Opinion: Gazprom and the departure of the oligarchs

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MOSCOW, September 28 (RIA Novosti commentator Peter Lavelle).

Gazprom's Wednesday announcement that it was purchasing oil giant Sibneft for $13.01 billion dramatically expands the state's control over Russia's vast energy sectors. Roman Abramovich's sale of Sibneft also marks the end of an era - the state is willing to buy out oligarchs.

Gazprom's 72.7% purchase of Sibneft shares from Abramovich's Millhouse Capital for $13 billion is a surprise for market watchers. During weeks of speculation, the investment community expected that Gazprom would negotiate the price down to around $7 billion - the $13 billion price tag represents the current market value of Sibneft shares. In July, Sibneft shareholders paid themselves an extraordinary 2004 dividend of $2.3 billion.

Gazprom's willingness to pay market value for Sibneft shares is seen by some as a potential political liability for the Kremlin - enriching "oligarchs" at the state's expense may be used by ultranationalists for political purposes during the 2007-08 political season. Gazprom is expected to respond to any popular outcry about the purchase that it is only respecting property rights in Russia. In the wake of the Yukos affair, this line of explanation is expected to go down well with foreign investors and bolster Russia's overall investment case.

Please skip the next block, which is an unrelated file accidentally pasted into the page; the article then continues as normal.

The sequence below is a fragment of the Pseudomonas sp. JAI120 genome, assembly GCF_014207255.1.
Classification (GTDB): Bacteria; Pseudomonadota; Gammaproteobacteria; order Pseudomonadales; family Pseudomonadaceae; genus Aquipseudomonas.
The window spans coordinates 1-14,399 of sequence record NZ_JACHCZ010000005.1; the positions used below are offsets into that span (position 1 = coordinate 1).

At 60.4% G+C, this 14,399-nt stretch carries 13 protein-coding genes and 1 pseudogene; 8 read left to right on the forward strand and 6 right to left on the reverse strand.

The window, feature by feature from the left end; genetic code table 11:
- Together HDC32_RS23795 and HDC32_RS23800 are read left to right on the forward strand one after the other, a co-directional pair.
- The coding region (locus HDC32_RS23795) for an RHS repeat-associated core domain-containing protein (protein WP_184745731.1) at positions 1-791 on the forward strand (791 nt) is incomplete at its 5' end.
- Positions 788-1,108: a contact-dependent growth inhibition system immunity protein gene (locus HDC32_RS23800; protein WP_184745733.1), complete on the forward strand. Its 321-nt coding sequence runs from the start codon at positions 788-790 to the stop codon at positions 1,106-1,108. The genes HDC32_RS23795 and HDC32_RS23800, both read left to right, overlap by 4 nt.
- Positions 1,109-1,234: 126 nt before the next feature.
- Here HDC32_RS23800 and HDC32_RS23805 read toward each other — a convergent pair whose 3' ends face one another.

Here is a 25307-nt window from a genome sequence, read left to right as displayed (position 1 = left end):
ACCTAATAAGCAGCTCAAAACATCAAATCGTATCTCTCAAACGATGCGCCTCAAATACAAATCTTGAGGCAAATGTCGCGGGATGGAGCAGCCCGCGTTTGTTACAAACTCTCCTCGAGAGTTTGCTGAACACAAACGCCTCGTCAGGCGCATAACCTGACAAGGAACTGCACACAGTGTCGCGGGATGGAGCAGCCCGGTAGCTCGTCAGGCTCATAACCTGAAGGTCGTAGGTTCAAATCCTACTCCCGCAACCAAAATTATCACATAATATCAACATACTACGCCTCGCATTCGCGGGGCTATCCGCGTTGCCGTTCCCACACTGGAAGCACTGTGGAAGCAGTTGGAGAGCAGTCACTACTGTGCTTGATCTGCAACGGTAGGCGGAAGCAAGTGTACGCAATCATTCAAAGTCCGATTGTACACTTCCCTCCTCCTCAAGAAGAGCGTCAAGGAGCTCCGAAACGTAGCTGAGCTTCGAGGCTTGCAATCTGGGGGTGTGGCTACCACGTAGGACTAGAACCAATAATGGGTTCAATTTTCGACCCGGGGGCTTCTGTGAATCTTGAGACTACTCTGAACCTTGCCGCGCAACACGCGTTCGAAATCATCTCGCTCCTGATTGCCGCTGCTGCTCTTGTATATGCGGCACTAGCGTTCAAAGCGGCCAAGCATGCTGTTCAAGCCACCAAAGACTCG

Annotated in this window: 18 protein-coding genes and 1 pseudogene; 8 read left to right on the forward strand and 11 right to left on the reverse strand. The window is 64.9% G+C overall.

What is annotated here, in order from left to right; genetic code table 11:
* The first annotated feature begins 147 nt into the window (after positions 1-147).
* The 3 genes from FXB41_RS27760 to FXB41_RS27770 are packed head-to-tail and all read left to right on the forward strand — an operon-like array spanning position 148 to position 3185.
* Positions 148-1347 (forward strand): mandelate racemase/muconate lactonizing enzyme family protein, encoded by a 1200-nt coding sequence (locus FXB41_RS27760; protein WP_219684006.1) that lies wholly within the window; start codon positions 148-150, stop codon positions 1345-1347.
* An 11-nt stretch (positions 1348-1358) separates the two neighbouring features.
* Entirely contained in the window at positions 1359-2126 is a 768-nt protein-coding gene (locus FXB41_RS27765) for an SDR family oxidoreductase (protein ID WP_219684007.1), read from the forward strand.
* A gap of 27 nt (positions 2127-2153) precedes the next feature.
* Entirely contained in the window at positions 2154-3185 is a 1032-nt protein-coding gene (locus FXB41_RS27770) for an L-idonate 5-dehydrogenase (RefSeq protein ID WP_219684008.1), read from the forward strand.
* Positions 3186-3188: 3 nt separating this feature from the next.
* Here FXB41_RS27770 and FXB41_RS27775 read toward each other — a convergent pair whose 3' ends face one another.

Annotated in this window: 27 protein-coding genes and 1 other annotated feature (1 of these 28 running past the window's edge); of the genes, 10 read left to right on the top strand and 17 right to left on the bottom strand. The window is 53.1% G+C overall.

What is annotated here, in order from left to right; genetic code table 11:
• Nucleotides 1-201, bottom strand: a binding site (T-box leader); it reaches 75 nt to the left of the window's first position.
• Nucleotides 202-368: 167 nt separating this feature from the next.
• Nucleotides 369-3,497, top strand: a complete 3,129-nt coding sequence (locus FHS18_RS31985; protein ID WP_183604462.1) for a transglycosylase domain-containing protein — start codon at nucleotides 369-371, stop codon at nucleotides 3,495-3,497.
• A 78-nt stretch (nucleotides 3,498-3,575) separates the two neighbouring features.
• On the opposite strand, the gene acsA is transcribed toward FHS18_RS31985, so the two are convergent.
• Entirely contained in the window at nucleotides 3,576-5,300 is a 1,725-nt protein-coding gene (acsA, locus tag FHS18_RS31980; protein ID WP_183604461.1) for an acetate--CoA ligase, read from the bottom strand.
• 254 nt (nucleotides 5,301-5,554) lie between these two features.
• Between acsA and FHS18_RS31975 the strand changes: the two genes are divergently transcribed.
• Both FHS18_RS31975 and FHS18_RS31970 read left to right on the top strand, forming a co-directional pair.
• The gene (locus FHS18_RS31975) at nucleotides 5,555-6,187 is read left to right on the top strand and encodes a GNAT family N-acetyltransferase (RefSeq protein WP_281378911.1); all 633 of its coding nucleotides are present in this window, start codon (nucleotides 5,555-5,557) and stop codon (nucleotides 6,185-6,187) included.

The state privatized 51% of Sibneft for $100 million at the end of 1996; later the entire company changed hands and eventually fell under the control of Millhouse Capital and a group of small shareholders. The ownership structure of Millhouse is not publicly known. It is rumored that Abramovich may have transferred shares in Millhouse to high-ranking government officials to ensure the sell-off of Sibneft to the state after he paid himself the 2004 dividend.

Gazprom, already Russia's largest company and energy super giant, is now set to become a major player in the country's oil patch. The purchase of Sibneft adds 6 billion barrels in oil reserves to Gazprom's portfolio, which positions it to produce 30% of Russia's current oil output. Gazprom's plunge into the oil business also significantly extends state control of Russia's energy sectors to a hegemonic 57.4%.

Gazprom's purchase of Sibneft is also a defeat to its arch-rival state-owned Rosneft. Gazprom was slated to acquire Yuganskneftegaz from embattled Yukos at the end of 2004, but Rosneft - acting as an intermediary - kept the asset for itself. Since then, Gazprom and Rosneft have been competing to acquire other Russian oil assets. Both companies are now believed to be eyeing the remaining production units of Yukos.

Abramovich's sale of Sibneft also ends one era and starts another. Russia's market economy started with a small group of "oligarchs" amassing huge fortunes from the purchase - or by other means - of state assets at knock-down prices. This trend was reversed when the Kremlin demanded, using any and all administrative means, the return of oil assets from Yukos and the re-introduction of state control over Russia's energy sectors. Now, the Kremlin is willing to buy-out the oligarchs. Gazprom's purchase of Sibneft, at market value, signals that the era of "stealing" that so much marred state-business relations in the past has now come to and end.

The opinions expressed in this article are those of the author and do not necessarily represent the opinions of the editorial board.

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